First off, the latest edition of the plant blogging carnival Berry Go Round is up at A Neotropical Savanna, so go take a look.
Secondly, Susannah of Wanderin' Weeta has presented a nice overview of bryozoans. Bryozoans, for those as don't know 'em, are tiny colonial aquatic animals, and are one of the groups of organisms that I personally think are most unfairly overlooked. A great many people will have probably never heard of them, but they are not uncommon, they or the remains of their colonies are easily found attached to rocks, shells, etc. at any beach, and their delicately structured colonies can be exceedingly attractive, as indicated by their sometimes-used common name of "lace animals".
As a follow-on from Susannah's post, I just thought I'd present you with one of the more unusual and eye-catching types of bryozoan. Modern lunulitiform bryozoans belong to three families, Lunulitidae, Selenariidae and Cupuladriidae. Unlike other bryozoans, lunulitiforms colonies are not anchored to their substrate, but lie unattached on the surface of the sediment. While free-living bryozoan colonies sometimes grew quite large during the Palaeozoic, the rise of a well-developed infauna (burrowing animal assemblage) and the resulting bioturbation rather did it in for the large forms, and modern lunulitiforms are small, only about a centimetre and a half across at most. They are disc-shaped and raised in the centre, so they look not unlike a Southeast Asian fieldworker's hat, with the zooids all emerging on the outer surface. As shown in the picture near the top of this post from Aaron O'Dea, lunulitiform colonies are generally highly integrated, with zooids growing in a strict radial pattern.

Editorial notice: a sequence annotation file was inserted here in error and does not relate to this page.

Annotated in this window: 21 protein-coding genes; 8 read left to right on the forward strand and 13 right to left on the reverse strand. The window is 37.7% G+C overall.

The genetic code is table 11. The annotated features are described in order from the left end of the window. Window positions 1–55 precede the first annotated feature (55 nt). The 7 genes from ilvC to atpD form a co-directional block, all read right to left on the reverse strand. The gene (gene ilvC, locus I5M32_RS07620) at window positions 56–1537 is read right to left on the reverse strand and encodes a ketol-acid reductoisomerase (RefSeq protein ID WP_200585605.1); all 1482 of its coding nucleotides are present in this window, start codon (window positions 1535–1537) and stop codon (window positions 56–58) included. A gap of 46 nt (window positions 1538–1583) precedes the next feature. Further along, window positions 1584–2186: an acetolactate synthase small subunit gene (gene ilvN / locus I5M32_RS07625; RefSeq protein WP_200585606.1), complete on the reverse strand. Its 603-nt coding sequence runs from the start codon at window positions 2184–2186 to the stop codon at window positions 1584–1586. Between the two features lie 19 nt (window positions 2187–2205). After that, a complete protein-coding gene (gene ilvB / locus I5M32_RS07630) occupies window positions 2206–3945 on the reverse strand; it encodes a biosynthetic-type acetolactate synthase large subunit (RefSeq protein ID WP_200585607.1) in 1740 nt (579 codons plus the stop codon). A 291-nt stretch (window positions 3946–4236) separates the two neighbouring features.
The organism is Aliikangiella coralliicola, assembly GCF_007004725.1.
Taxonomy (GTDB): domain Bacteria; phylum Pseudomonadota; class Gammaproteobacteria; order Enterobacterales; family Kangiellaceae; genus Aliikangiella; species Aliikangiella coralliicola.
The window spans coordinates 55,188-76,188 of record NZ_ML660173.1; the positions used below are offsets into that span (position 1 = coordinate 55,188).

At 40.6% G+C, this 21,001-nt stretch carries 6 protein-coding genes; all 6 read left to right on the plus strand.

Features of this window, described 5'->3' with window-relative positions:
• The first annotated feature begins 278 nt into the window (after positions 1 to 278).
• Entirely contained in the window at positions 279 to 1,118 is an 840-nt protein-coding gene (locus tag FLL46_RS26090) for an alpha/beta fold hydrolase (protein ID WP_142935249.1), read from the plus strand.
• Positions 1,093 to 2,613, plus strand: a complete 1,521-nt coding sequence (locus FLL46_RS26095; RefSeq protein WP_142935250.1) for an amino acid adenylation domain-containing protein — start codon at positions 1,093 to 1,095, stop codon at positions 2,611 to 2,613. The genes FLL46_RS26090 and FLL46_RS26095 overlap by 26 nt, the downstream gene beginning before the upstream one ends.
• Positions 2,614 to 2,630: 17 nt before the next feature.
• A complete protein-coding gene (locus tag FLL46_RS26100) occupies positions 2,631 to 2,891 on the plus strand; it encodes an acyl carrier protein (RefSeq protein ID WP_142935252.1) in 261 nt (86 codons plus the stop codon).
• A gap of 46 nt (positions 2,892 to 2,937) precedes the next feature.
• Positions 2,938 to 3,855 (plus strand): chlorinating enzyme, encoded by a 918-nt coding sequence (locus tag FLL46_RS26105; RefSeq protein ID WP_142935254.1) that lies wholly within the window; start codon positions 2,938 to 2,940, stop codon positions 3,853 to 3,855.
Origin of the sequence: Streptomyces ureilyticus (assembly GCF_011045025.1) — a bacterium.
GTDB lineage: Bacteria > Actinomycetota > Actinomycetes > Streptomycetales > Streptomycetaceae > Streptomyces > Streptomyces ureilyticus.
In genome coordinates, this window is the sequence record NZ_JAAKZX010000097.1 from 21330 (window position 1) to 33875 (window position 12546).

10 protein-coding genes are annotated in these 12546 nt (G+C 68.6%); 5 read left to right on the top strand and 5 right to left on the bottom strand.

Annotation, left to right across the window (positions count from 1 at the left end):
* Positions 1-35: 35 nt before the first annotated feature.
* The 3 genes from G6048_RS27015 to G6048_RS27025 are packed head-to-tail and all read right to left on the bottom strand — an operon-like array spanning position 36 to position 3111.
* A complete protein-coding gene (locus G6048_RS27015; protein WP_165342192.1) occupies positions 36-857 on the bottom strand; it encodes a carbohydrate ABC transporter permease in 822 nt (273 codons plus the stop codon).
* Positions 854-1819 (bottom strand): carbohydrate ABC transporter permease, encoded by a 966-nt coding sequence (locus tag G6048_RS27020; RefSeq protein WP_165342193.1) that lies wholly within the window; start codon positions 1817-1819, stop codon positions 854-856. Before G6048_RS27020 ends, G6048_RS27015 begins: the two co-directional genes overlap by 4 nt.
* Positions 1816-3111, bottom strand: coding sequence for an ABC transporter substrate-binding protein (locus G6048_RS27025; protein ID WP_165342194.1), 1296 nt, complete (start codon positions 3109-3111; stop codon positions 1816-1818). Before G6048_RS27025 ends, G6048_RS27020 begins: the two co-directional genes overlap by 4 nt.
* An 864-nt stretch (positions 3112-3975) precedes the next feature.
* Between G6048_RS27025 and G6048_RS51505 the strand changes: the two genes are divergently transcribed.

So highly integrated are these colonies, in fact, that some are able to move as if they were a single organism, as shown in the photo of Selenaria maculata just above by P. L. Cook. The zooids around the edge of the colony develop exceeding long setiform avicularia (to find out what an avicularium is, read Susannah's post) that the colony can use like legs to walk on. Selenaria maculata colonies can reach speeds of about one metre per hour, which may not sound particularly fast until you consider that most bryozoan colonies don't move at all.
Macrocycles, flexibility and biological activity: A tortuous pairing
6 hours ago in The Curious Wavefunction